‘It takes a long time to become young’

This wonderful quote, attributed to Picasso, helps me to remember why each birthday counts.  As I face the third act in my own life I am resolved that my age won’t get in the way of living a full life.  I will use the lessons of 66 years to keep transforming myself, to keep learning and to keep living everyday to its fullest.

I will continue to celebrate every birthday with gusto.  It is my way of honouring life and affirming the gifts of each passing year.

Photo by en:User:fir0002

8 Replies to “Celebrating 66 years — every birthday counts”

  1. […] Celebrating 66 years – every birthday counts (postworksavvy.com) Share this:TwitterFacebookEmailPrintLike this:LikeBe the first to like this post. […]

  2. […] Celebrating 66 years – every birthday counts (postworksavvy.com) […]

  3. Champagne in Moosonee — maybe not o hard to find since there is an LCBO but glad you made it here.

    1. Hi Paul,
      Travelling to Moosonee was a wonderful experience. And, yes, I’m sure my colleagues got the champagne at the LCBO. We also enjoyed a feast over at Moose Factory. The boat ride from Moosonee to Moose Factory was an experience. I’m not sure how crossing on a snow mobile in winter would feel but I do love the descriptions by Joseph Boyden in his wonderful novel, Through Black Spruce.
      Be well, Jeanette
      Be well, Jeanette

  4. Well said, PWS. At a ‘certain’ age there are many passionate people. My friend Ina and I spent today with retired people who are passionate about Bell Collecting. There were seventeen of us and our hosts have a spectacular collection. In October we’re going to Pittsburgh, Pennsylvania, for their chapter meeting, where we’ll meet many more passionate collectors. We’re all Ding-a-lings. At any age, one can remain young at heart. Congratulations on joining the three score years and over. Joy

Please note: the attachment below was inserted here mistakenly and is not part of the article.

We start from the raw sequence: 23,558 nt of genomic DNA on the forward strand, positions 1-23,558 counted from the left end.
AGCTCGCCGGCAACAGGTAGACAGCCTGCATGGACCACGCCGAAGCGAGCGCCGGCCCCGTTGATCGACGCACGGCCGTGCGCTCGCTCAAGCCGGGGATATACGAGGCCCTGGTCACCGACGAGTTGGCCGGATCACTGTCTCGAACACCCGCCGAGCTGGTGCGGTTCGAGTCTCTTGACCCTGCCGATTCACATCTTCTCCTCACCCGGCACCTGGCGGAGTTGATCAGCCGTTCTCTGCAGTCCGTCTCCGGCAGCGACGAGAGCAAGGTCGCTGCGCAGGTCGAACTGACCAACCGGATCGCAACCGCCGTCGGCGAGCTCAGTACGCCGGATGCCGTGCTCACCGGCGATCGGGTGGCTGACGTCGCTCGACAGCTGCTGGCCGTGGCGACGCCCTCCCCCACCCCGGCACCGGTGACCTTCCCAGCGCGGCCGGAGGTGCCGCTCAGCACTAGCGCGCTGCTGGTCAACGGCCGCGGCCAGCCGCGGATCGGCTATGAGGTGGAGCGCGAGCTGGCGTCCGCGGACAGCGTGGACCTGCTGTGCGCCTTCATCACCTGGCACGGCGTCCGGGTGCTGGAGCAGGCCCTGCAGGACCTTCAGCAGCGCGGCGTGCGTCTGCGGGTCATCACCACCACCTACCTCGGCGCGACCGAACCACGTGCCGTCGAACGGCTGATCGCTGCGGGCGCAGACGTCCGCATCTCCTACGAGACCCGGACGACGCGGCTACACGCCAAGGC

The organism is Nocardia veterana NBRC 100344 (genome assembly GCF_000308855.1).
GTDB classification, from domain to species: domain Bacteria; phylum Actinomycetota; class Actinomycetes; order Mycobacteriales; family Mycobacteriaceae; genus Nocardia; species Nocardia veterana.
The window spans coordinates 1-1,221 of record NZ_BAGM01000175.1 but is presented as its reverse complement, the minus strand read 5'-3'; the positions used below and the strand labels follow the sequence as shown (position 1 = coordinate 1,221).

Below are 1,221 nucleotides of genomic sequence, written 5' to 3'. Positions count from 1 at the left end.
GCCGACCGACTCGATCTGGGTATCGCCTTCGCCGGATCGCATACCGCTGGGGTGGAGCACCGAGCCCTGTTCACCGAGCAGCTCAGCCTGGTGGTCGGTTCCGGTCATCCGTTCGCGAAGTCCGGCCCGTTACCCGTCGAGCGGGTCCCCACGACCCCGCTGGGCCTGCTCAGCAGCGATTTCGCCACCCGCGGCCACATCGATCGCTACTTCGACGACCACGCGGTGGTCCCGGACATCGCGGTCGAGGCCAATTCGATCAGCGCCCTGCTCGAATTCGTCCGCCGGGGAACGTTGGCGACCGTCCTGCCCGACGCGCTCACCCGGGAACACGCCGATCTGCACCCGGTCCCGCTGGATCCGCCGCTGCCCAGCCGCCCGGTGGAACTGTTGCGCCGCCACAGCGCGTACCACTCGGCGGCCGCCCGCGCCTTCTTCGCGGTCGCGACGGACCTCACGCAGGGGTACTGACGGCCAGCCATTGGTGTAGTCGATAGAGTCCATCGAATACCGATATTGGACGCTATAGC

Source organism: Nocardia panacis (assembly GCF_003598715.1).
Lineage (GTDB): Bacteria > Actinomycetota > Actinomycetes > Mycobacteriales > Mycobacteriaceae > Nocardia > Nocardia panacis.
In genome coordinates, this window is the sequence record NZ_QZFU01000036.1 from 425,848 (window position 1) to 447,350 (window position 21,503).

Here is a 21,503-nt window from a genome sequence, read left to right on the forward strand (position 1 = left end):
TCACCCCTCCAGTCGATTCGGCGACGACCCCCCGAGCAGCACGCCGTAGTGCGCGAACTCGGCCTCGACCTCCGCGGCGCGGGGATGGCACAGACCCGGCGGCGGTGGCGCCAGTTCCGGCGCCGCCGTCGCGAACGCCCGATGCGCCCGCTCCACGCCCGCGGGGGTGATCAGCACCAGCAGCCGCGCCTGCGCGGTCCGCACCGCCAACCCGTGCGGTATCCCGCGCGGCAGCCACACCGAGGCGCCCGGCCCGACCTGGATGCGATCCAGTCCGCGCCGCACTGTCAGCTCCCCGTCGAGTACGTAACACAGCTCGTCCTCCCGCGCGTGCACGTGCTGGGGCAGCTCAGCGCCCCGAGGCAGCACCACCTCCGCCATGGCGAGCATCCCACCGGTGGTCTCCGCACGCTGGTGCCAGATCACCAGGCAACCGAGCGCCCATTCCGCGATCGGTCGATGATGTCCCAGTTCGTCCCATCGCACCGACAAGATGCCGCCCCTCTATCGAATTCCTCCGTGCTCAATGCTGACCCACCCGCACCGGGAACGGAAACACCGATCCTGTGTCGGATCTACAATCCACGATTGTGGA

1. Hi Joy,
      I’ve heard about your own bell collection which I’ve also heard is both extensive and wonderful. I’m glad to know that you and Ina are off to the meeting in Pittsburgh. I’m sure you will come back more enthused than ever. It must be wonderful to have begun the collection as a hobby and then have it evolve into a passion. You have many gifts and blessings.
      Cheers, Jeanette

  5. Time has a disturbing tendency to speed up as we age. Since measuring time is a man made invention we should be able get it to bend to our will. No such luck.

    I’m in the “don’t make a big deal” camp. It’s not that I don’t want to acknowledge the passage of time or am uncomfortable with the display. Rather, it is that every day has become special to me. May 10th has as much potential to be a delight as January 23 or August 8th, or any other day of the year. To pick out just one to feel good about myself seems too limiting.

    Does that make sense?

    1. Hello Bob,
      First of all, congrats on the recognition of your retirement lifestyle by CNN and Money magazine. You and Betty must be pleased.
      I read your recent blog post about time speeding up as we age and, as I read it, was reminded of a conversation with my mom on her 90th birthday when we were discussing how quickly time passes. She leaned over to me and told me that it (time) just keeps speeding up as we get older! So both of us can anticipate more ‘speeding up’ .
      I do agree that every day has to be special in some way. If we stay tuned in to the greater murmurings of the universe, if we consider the gifts of each passing day, and if we value how we spend our time, days become special. I do, however, like celebrating some days as markers — birthdays, anniversaries, and holidays. We should never limit opportunities to feel good and to honour our relationships.
      Be well, Jeanette

I welcome feedback and will reply to your comments!

This site uses Akismet to reduce spam. Learn how your comment data is processed.